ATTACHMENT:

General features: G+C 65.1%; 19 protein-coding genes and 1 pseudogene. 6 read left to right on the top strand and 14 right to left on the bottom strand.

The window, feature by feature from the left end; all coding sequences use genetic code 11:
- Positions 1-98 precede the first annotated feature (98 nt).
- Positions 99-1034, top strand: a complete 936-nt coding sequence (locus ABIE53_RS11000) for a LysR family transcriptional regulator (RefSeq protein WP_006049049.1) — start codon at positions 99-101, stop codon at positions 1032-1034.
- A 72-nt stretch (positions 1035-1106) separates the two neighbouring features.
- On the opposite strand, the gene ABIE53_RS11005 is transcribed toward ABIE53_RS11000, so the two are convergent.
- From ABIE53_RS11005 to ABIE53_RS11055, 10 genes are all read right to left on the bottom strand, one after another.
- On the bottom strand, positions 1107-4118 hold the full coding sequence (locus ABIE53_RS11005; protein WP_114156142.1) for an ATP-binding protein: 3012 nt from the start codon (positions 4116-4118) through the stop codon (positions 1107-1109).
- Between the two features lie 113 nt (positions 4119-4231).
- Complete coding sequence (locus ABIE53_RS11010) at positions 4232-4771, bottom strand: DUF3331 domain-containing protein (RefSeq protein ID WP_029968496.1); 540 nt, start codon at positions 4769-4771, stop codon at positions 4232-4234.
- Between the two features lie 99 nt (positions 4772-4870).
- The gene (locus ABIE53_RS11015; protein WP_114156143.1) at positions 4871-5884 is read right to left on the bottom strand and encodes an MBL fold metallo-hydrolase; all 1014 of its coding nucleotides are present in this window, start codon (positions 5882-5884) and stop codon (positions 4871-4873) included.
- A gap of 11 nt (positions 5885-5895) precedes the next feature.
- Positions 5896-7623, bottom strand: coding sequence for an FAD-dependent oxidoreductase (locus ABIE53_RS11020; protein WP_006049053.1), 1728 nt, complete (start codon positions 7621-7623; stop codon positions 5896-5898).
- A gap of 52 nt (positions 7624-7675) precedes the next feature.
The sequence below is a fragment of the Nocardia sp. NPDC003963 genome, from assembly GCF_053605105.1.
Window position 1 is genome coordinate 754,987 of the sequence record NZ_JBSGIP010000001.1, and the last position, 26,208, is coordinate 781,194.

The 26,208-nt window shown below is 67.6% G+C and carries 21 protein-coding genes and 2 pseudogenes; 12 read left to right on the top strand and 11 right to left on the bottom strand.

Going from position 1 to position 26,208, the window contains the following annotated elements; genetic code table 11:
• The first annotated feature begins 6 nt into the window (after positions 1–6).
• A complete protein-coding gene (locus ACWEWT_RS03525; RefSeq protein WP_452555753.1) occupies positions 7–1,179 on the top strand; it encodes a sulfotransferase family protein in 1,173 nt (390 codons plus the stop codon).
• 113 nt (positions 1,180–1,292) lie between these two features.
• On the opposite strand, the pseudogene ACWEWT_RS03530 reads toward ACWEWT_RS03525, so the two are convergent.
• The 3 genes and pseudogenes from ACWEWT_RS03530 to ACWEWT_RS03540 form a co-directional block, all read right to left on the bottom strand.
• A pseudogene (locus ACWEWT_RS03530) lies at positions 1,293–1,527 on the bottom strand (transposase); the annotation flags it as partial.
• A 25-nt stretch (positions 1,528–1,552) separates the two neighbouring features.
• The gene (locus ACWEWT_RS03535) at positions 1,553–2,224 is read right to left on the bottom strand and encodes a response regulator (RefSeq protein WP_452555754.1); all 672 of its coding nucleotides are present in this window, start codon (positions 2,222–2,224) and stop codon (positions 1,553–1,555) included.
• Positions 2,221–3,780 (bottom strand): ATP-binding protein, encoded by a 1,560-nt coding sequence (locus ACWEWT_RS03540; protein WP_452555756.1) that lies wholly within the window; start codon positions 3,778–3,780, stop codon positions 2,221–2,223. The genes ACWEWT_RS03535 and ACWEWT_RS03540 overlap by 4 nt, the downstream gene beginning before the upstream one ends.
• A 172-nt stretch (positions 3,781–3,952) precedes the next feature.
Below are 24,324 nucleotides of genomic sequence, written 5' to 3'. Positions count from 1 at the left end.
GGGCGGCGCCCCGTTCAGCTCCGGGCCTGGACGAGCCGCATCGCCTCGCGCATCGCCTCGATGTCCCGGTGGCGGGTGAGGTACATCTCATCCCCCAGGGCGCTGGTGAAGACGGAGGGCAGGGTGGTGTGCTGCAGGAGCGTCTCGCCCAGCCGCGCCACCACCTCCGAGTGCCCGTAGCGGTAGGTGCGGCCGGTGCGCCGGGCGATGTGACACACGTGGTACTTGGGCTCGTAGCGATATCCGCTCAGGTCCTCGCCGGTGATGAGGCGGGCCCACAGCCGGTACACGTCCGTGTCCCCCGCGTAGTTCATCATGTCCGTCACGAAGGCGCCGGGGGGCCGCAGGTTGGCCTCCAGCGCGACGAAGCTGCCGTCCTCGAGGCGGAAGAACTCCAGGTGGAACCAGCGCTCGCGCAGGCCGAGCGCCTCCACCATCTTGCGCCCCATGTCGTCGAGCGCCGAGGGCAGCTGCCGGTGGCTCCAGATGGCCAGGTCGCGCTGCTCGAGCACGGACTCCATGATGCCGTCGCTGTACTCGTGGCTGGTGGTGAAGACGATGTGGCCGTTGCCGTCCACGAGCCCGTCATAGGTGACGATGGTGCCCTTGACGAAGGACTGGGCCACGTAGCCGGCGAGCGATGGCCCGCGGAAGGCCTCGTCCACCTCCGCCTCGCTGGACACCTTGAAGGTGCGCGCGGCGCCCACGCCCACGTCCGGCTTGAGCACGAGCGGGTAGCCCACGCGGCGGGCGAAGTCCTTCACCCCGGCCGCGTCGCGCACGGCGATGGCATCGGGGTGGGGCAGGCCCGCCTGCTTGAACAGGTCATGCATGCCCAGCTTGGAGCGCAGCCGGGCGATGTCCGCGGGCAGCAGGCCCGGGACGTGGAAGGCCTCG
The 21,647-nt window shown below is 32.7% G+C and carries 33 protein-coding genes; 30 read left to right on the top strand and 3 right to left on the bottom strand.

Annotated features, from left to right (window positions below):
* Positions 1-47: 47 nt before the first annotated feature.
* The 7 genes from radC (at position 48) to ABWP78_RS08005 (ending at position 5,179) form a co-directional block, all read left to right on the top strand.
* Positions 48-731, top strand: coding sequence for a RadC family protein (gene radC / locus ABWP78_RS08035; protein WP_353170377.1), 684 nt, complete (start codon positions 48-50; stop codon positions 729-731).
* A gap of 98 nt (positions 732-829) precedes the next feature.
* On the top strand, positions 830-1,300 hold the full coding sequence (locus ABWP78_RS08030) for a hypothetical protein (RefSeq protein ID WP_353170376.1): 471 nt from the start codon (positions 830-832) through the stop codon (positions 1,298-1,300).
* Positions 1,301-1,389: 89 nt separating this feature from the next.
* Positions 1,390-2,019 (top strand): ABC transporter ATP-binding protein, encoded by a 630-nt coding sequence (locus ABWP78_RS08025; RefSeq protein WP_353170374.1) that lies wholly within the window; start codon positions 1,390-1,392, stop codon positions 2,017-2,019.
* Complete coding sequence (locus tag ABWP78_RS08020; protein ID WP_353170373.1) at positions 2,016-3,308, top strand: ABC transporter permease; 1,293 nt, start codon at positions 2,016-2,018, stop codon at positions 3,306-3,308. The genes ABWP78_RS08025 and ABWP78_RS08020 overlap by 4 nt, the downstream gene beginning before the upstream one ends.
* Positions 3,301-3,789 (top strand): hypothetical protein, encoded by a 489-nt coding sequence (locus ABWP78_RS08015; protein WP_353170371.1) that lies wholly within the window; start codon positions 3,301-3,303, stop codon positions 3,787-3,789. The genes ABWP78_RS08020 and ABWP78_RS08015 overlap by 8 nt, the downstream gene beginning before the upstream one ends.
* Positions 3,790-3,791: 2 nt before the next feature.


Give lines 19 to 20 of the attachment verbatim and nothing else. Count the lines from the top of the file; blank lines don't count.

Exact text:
Going from position 1 to position 26,208, the window contains the following annotated elements; genetic code table 11:
• The first annotated feature begins 6 nt into the window (after positions 1–6).